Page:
On Tragedy and Change

To see messages of condolences regarding a mass shooting among messages of love in celebration of Valentine’s Day was jarring to say the least.

On a day that purports to celebrate the beauty of love, innocent children and educators within the walls of Marjory Stoneman Douglas High School cowered in fear under tables in locked classrooms. Others ran in horror, passing dead bodies as they made a mad dash for safety. Still others hid in closets or sacrificed themselves to shield students from harm (Coach Aaron Feis, you are a hero). 17 of them didn’t get to see the sun set on that day.

All of them experienced the complete opposite of love. They experienced terror.

I wish I could say that this was an isolated incident, one that we’ve never seen before in our lives, a tragedy so heinous and unimaginable…

Then I remember Columbine. And Sandy Hook. And Pulse. And Virginia Tech. And Charleston. And Sutherland Springs. And the many others whose names escape me because there have been so many. Too many.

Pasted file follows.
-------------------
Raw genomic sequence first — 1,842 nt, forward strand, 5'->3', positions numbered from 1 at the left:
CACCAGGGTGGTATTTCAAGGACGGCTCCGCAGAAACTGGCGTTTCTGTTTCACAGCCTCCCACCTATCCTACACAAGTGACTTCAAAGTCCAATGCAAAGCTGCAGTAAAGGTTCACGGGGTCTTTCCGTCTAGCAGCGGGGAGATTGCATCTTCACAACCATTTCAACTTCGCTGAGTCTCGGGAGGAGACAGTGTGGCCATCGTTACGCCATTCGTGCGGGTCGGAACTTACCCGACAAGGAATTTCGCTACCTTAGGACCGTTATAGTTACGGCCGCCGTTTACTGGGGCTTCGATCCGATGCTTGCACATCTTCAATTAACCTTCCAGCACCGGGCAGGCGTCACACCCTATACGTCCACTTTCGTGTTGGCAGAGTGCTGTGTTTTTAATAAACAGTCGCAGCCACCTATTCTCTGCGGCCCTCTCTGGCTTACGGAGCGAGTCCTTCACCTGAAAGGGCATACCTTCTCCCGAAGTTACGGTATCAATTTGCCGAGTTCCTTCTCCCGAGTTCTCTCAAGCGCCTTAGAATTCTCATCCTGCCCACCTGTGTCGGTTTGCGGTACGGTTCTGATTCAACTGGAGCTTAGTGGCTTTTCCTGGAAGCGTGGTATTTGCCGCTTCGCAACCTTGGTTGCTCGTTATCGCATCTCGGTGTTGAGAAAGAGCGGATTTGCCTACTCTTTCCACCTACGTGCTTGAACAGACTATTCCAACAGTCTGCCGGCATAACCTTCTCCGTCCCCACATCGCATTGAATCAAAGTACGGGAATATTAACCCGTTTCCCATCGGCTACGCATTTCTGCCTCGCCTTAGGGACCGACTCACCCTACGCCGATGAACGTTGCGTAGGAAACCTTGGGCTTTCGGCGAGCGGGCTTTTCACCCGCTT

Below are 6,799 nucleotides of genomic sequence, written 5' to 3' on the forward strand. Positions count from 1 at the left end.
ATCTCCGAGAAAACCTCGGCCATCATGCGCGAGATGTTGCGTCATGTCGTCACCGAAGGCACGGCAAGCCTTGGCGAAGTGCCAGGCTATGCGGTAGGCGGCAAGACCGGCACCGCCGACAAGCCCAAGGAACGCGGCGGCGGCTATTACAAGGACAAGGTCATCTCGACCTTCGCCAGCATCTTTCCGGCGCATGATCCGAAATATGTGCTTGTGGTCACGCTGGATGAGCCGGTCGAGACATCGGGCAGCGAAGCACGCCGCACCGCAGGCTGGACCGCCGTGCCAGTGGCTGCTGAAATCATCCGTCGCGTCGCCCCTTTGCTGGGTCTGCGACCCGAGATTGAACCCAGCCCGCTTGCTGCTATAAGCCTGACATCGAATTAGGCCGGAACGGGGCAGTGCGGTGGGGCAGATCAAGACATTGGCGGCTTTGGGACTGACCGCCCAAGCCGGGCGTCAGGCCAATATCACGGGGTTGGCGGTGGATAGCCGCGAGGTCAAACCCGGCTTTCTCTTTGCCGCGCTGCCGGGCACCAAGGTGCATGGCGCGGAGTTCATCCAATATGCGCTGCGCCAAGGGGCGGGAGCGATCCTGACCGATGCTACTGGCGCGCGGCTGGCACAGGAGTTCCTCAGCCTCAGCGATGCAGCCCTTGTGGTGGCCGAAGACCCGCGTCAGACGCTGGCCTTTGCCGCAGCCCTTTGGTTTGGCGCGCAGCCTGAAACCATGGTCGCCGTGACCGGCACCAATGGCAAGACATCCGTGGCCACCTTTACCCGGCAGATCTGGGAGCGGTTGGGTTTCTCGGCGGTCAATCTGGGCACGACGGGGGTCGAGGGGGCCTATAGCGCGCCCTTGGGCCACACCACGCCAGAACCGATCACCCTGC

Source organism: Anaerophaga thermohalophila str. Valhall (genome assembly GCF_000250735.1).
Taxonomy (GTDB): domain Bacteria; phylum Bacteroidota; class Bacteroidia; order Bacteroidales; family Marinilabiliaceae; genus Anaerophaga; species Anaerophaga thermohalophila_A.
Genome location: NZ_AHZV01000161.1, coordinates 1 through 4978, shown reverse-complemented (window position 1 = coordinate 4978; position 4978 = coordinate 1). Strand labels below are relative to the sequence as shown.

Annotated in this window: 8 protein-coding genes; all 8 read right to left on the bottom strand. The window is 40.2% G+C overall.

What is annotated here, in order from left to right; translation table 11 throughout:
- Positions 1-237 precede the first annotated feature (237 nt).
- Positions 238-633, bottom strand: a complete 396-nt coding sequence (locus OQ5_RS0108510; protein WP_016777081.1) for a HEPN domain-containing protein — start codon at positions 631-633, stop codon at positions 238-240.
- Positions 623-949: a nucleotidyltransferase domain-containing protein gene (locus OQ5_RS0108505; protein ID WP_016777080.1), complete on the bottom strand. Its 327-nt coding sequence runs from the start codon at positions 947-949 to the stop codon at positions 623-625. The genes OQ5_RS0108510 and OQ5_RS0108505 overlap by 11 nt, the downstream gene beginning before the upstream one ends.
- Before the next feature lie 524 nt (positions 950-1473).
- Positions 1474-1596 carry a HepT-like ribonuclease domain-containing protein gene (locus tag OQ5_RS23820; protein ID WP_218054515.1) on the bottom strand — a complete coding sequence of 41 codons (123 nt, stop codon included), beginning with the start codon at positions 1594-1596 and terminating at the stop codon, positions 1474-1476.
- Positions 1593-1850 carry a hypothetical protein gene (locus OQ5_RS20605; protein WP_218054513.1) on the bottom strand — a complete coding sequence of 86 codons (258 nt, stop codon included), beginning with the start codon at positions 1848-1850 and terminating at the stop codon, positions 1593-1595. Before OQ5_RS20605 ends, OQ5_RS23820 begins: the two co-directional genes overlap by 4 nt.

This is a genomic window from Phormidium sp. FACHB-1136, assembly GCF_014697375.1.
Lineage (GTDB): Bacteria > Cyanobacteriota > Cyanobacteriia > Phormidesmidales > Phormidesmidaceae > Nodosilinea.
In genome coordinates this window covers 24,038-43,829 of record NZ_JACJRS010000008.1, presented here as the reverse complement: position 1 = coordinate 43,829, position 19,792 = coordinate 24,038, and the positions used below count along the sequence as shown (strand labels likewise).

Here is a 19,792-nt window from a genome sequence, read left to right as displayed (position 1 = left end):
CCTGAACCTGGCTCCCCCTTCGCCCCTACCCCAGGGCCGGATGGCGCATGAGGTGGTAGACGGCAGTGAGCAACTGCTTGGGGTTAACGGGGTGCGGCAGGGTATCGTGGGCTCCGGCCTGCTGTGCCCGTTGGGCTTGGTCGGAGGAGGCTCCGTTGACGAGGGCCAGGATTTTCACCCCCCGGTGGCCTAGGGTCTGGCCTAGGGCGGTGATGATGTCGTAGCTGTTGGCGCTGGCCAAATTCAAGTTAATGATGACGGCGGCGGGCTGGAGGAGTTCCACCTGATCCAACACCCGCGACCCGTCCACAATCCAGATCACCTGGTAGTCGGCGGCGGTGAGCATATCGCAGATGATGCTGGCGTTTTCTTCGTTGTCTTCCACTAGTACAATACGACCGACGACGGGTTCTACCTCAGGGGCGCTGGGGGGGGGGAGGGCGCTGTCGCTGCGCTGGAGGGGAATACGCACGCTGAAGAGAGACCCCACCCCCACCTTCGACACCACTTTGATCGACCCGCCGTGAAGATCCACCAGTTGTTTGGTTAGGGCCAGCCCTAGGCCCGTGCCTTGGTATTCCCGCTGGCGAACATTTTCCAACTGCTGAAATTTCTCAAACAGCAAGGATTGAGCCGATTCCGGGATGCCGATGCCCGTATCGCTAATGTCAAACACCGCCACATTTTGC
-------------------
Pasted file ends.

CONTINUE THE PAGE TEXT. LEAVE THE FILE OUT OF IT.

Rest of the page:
Even one of them was too many.

In the aftermath, I see it all. Thoughts and prayers, and those who believe that such are useless. Calls for gun control and arguments against it, for fear that it would take away one’s fundamental Second Amendment rights. Calls for mental health reform and those who are skeptical that such would only unfairly stigmatize a population.

Clearly, change needs to be made. Thoughts, prayers and policy change.

My question is this: who has to die for us to collectively and finally get it?

Your grandparent?

Your parent?

Your sibling?

Your nephew or niece?

Your aunt or uncle?

Your cousin?

Your friend?

Your teacher?

Your pastor?

Your spouse?




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